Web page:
Seeing coal
May 14, 2024 8:53 AM   Subscribe

Coal is more than a commodity. It is 300-million-year-old life matter transformed into carbon. It performs a vital function – storing carbon underground. It is rich with meaning and portent, and it deserves our attention. Human lives are ephemeral, yet our actions in the here-and-now shape an unseen future. Through its dynamic materiality, coal connects us to Deep Time and Nature. It reminds us of our own Earth origins and helps us re-vision how to live on a fragile and finite planet.
posted by sepviva (13 comments total) 14 users marked this as a favorite
 
The Joggins Fossil Cliffs, a 689 ha palaeontological site along the coast of Nova Scotia (eastern Canada), have been described as the “coal age Galápagos” due to their wealth of fossils from the Carboniferous period (354 to 290 million years ago).
posted by HearHere at 9:06 AM on May 14 [1 favorite]


Coal is more than its seams.

Thanks, this is fantastic. I recently read a book written in the 1920's in which the characters discuss their fear that they'd hit peak coal, and were consequently on the precipice of civilizational collapse. (Their solution? Nuclear!)
posted by phooky at 9:21 AM on May 14 [1 favorite]


My dad hailed from coal country near Scranton, PA, and his dad was a foreman in one of the local mines around the turn of the last century. So I was very pleased to see the PA-centricness of the collection.

What a wonderfully woven collection of data points, groundbreaking theory from centuries past about the origins of coal, visual artifacts. And the site design thoughtfully leads you through it via a simple vertical scroll (at least on a desktop browser, anyway). Thank you so much for posting.
posted by rabia.elizabeth at 10:52 AM on May 14


Love the "Coal Man" drawing.
posted by chavenet at 11:18 AM on May 14


Looks like it was typical to write on those "Coal Man" postcards
posted by chavenet at 11:24 AM on May 14


Extra dead tree edition.
posted by y2karl at 11:50 AM on May 14


We invented charcoal by learning to burn trees in a low oxygen environment until all that was left was basically pure carbon. This magical material burned slowly, with little smoke and gave of lots of heat. Thus we could bake bread and other stuff in ovens. We could also bake other stuff, notably limestone for cement, or rocks with softer metals like copper and tin. Then we leaned the secret of making iron and forging it. All this time charcoal ruled. Poor people found a black rock that burned somewhat like charcoal but not nearly as well and called it “sea coal”. The sea coal was not very good for making iron or cooking when compared to good old charcoal.
One day the king of the Island of Britain nation wanted a great navy. Alas the forests they had were not even enough to support the demand for charcoal, much less to construct the great wooden ships of the day.
So they banned the making of charcoal.
The smiths and the bakers had ti turn to sea coal, now called coal to heat their furnaces, forges and ovens. To use this inferior product required updated designs to get this crap to be useful. Gradually they figured it out and they figured out that their island was practically built atop mountains of this sea coal. So even if you had to burn more of it, in larger furnaces for the same result, you had what to them seemed like an unlimited supply. And of course with those bigger furnaces, and drive for improvements eventually they figured out how to make a much more useful iron alloy — steel. And that magical material was the basis for the Industrial Revolution.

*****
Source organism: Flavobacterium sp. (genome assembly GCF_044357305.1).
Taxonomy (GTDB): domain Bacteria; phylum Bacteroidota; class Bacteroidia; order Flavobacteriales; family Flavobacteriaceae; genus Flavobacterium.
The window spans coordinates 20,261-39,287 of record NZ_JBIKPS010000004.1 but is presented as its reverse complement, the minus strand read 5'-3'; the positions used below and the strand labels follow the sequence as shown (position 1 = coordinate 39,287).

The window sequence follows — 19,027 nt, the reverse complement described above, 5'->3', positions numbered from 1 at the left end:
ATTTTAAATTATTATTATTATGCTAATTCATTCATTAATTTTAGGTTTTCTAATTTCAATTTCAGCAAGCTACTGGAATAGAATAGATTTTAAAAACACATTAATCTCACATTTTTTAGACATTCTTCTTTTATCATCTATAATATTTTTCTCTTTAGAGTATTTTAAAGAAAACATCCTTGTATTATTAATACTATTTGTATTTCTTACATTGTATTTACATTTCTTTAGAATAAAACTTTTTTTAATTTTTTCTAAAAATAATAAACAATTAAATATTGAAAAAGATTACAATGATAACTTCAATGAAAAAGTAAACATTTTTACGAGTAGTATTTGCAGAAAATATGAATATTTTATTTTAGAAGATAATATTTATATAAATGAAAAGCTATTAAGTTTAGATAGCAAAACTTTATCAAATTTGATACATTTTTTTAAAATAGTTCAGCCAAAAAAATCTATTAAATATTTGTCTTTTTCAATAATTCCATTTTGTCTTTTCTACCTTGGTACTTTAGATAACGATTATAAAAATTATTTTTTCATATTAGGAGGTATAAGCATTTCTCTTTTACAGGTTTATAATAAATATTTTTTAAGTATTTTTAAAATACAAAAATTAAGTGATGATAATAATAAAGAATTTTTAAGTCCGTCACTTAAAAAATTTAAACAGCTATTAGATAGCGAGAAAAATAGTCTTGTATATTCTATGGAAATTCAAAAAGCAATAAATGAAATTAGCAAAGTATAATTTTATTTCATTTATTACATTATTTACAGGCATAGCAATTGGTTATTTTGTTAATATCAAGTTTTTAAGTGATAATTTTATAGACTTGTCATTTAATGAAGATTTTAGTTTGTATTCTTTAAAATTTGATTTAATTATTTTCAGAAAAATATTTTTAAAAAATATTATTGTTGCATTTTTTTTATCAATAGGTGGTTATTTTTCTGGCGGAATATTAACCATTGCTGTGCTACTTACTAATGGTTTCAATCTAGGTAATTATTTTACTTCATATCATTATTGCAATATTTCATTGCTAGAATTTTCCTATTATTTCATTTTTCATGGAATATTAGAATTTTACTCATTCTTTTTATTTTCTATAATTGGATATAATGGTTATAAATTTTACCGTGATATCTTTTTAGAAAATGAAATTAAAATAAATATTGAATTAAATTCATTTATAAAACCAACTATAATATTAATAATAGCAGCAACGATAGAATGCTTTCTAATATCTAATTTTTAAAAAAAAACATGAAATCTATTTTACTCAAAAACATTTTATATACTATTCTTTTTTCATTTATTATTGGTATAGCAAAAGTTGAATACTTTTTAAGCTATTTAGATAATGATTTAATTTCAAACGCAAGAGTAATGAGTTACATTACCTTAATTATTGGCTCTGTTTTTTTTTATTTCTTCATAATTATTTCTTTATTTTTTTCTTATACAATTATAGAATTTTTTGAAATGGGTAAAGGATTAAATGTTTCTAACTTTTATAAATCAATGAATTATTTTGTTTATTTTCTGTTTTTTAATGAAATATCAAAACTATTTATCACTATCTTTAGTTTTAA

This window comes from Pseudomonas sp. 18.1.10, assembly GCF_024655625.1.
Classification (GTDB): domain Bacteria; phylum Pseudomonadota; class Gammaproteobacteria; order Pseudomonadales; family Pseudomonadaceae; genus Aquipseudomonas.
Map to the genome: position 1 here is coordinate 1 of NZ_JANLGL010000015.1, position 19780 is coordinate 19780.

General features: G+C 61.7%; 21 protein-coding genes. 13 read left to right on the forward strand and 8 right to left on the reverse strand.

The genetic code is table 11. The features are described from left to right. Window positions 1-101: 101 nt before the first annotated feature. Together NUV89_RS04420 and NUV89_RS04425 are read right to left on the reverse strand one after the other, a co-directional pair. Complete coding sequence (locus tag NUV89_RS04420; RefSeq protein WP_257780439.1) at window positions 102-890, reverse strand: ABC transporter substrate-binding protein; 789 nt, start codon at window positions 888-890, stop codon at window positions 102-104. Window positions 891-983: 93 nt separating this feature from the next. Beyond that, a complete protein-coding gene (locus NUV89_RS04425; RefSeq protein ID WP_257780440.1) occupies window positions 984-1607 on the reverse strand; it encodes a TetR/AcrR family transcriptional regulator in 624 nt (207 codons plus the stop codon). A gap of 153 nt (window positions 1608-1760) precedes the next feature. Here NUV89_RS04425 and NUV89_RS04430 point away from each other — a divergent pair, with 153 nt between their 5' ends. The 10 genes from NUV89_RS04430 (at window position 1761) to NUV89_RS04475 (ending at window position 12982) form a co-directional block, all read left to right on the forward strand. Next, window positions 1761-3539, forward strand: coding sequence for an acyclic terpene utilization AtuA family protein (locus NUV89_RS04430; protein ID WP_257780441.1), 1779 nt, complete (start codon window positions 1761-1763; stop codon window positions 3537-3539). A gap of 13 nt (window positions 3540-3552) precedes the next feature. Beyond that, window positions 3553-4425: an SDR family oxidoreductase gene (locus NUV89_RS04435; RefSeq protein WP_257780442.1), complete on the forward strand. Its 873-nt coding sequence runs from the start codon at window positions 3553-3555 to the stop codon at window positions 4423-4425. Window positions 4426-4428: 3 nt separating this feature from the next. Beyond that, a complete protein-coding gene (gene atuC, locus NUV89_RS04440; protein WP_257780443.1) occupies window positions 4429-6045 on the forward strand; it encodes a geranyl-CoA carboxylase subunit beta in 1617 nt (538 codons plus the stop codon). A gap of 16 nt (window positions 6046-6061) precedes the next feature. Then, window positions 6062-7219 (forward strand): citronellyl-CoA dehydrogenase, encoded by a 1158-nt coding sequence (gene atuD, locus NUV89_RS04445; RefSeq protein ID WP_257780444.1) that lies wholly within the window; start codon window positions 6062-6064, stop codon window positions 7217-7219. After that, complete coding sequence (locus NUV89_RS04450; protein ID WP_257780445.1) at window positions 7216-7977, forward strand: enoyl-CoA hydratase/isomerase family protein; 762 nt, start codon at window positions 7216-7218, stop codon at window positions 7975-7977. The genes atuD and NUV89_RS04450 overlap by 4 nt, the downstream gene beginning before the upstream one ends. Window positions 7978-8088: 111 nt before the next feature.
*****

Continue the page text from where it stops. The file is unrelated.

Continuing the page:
posted by interogative mood at 12:02 PM on May 14 [7 favorites]


I hope one day that I will become coal. *sigh*
posted by SPrintF at 1:38 PM on May 14 [2 favorites]


Ruth Goodman on the domestic adoption of coal; video, book The Domestic Revolution
posted by clew at 1:47 PM on May 14 [1 favorite]




Sea coal is it? In 1950, my newly married parents lived in Weymouth close to the Portland Branch Railway on the S coast of England. My father was working for the Navy in Portland. On the Winter evenings, they would walk the line with a bucket picking up lumps of coal which had bounced off the waggons heading for Portland to service the navy. Coal was rationed until 1958 . A generation later, living in Newcastle upon Tyne, we used to comb wonderfully smoothed pieces of sea-coal from the beaches. For them coal was comfort; for us art.
posted by BobTheScientist at 10:47 PM on May 14 [3 favorites]


Thanks for sharing this! My dad, both grandfathers, and several uncles all worked in coal mines. One uncle and three cousins still do. I'm off to share this with Dad now...
posted by hessie at 8:21 AM on May 15 [1 favorite]


Raised in Pennsylvania outside of the coal-mining regions, my parents' home was heated by a coal furnace for much of my childhood. A coal truck would deliver a winter's worth of coal in the fall by way of a small metal chute from the coal truck to a basement window, leaving a large pile in a corner of the basement on the dirt floor.

Each night the furnace's dampers would be closed and the fire would be allowed to burn low. Dad would rise very early each morning to shake the ashes out of the coal bed, add fresh coal, and open the dampers of the furnace to warm up the house. When we rose we would gather around one of the heating vents waiting to take our turn in the bath.

The upstairs bedrooms each had a hole in the floor allowing a bit of warmth from downstairs up. It never felt like enough.

We would bake apples by wrapping them in aluminum and setting them just inside the furnace door by the coals for a bit.

Thanks for sharing this.
posted by Wilbefort at 8:43 AM on May 15 [4 favorites]


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